Overcoming Physician Clinical Bias of Minority Patients

A Department of Medicine Research Spotlight

Assistant Professor, UA Division of Cardiology
Member, UA Sarver Heart Center
Specialist, Advanced Heart Failure, Mechanical Circulatory Support & Cardiac Transplantation Team, Banner – University Medical Center Tucson

Very few physicians or patients enter an exam or hospital room with the intent of racially alienating the other person in the room, but research demonstrates that minority populations, particularly African-Americans and Hispanic patients, receive unequal care compared to Caucasians.

How does race or ethnicity influence clinical decision-making? The causes are complex, but include an interloping combination of factors, namely differences in characterizing the importance of race, patient-level and system-level issues that may be more common among racial and ethnic minorities, bias and racism, patient values, and communication. We explored these issues in “Factors Related to Physician Clinical Decision-Making for African-American and Hispanic Patients: A Qualitative Meta-synthesis,” published in Journal of Racial and Ethnic Health Disparities, March 5, 2018.

In the published studies we reviewed, one white physician shared how she had not sent her racial/ethnic minority patients to see specialists when indicated because the patients were underinsured. Another white physician described that racial/ethnic minority patients were less adherent to medical regimens. Therefore, she was less likely to send her patients to specialists.

From “Factors Related to Physician Clinical Decision-Making for African-American and Hispanic Patients: A Qualitative Meta-synthesis,” Journal of Racial and Ethnic Health Disparities, March 5, 2018.An African-American physician observed a colleague empathizing more for the White patient because he has more of a connection with him. “Most doctors who are very good doctors, and otherwise nice people, are simply doing less for the black patient because they have this unconscious racism. I guess it’s kind of hard to swallow, but you almost don’t want to accept it,” he said.

It’s hard to have this discussion without appearing to single out white physicians, but the reality is most health-care providers are white. Patients also come to clinical settings with their own baggage —both real and those perceived by health-care providers. Minority patients may have lower levels of trust in the health-care system related to historical disservice. Many minority patients hold spiritual beliefs that guide decisions, at times to their doctors’ discomfort. And, fear of procedures may apply more to minorities.

How do we move forward to provide equal access to evidence-based patient care for minority patients? We cannot focus on just one factor. Here are several starting points.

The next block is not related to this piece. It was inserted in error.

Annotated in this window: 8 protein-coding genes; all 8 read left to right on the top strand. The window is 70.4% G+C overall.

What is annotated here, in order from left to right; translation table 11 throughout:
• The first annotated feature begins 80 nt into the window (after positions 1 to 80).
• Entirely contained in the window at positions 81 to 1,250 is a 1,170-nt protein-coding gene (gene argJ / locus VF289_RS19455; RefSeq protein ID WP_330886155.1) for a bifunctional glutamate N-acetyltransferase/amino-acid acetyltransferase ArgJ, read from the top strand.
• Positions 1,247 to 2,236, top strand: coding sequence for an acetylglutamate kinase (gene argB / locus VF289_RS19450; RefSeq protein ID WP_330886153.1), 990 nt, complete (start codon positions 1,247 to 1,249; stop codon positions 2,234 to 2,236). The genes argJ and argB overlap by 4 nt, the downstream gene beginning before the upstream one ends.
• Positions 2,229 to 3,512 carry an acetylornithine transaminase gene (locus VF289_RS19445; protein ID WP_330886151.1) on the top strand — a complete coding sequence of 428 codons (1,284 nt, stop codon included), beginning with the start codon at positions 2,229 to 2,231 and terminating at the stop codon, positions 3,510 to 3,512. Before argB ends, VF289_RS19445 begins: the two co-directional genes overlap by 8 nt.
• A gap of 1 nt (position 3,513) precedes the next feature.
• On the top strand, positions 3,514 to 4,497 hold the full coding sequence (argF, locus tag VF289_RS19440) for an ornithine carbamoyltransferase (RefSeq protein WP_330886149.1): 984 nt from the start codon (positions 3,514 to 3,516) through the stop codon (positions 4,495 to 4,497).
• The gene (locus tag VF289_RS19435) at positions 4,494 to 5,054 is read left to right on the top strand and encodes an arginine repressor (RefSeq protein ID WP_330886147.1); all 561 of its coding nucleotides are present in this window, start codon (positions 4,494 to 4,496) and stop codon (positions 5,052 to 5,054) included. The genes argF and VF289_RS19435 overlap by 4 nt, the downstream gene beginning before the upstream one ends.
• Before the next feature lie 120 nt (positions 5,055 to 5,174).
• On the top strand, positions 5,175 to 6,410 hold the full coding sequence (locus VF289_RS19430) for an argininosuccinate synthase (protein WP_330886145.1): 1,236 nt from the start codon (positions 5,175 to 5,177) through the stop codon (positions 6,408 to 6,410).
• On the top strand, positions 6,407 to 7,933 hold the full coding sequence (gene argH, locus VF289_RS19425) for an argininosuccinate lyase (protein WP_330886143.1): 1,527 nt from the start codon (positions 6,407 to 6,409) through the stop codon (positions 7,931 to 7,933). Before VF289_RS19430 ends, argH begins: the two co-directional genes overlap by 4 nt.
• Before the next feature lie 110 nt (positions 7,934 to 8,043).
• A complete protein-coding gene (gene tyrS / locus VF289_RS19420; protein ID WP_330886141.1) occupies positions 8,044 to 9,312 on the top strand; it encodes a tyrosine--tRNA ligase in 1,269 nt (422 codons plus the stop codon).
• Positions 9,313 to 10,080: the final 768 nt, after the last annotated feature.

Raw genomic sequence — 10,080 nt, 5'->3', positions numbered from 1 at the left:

• Cultural training and communication – physicians and patients must find commonality. Think of this person as a parent or grandparent and treat the patient as a family member. Take a moment to understand the patient’s culture without forming stereotypes. This process of perspective-taking and individualizing care has been associated with improved patient outcomes and reduced bias. Patients, if your doctor does not ask about your cultural concerns, be prepared to tell your doctor about your background and beliefs.
  • Patient-level issues – physicians must understand the patients’ barriers to accessing care, especially for immigrants and the underinsured. Engage a social worker or community liaison to address socioeconomic issues. Seek support from your health-care administrators. Small investments in this process have reduced long-term costs for the patient and health-care system.
  • System issues – if a facility lacks adequate support and time for indigent care, where can the patient obtain needed care? This will require health system adjustments to provide increased time to see patients who require well-rounded care, which addresses health and other social needs. Quality improvement initiatives that address systematic differences in care has been associated with more equitable care. In addition, physicians need to stay up to date on patient-care guidelines.
  • Racial/ethnic minority patients often have more modifiable risk factors for disease. Adopting the American Heart Association “Life’s Simple 7” lifestyle recommendations can reduce risk of heart disease: monitoring and controlling blood pressure, cholesterol, and blood glucose levels, engaging in an active lifestyle, eating healthier meals, losing weight, and stopping usage of tobacco products.
  • Reducing structural inequalities will require political change. Vote to address health-care issues that impact patients and health-care providers.

Recognizing racial/ethnic differences is the first step to overcome these disparities. It will take a concerted effort by patients, providers, and the health system to ensure equitable health care to all. So let’s bridge this gap together!

ALSO SEE:
“Drs. Breathett, Merchant Spotlight DOM Research at 2nd Innovations & Inventions Fair” | Posted Oct. 18, 2018
“Racial/Ethnic Disparities in Heart Failure Care Focus of NIH Award for Dr. Khadijah Breathett” | Posted Aug. 13, 2018
“Drs. Breathett, Ramos Pen ‘Healthy Dose’ Blogposts on Medical Bias, Precision Medicine” | Posted May 9, 2018
“UA Sarver Heart Center and Banner – University Medical Center Welcome Three Cardiologists” | Posted Oct. 5, 2017

Release Date: 
08/01/2018 - 1:45pm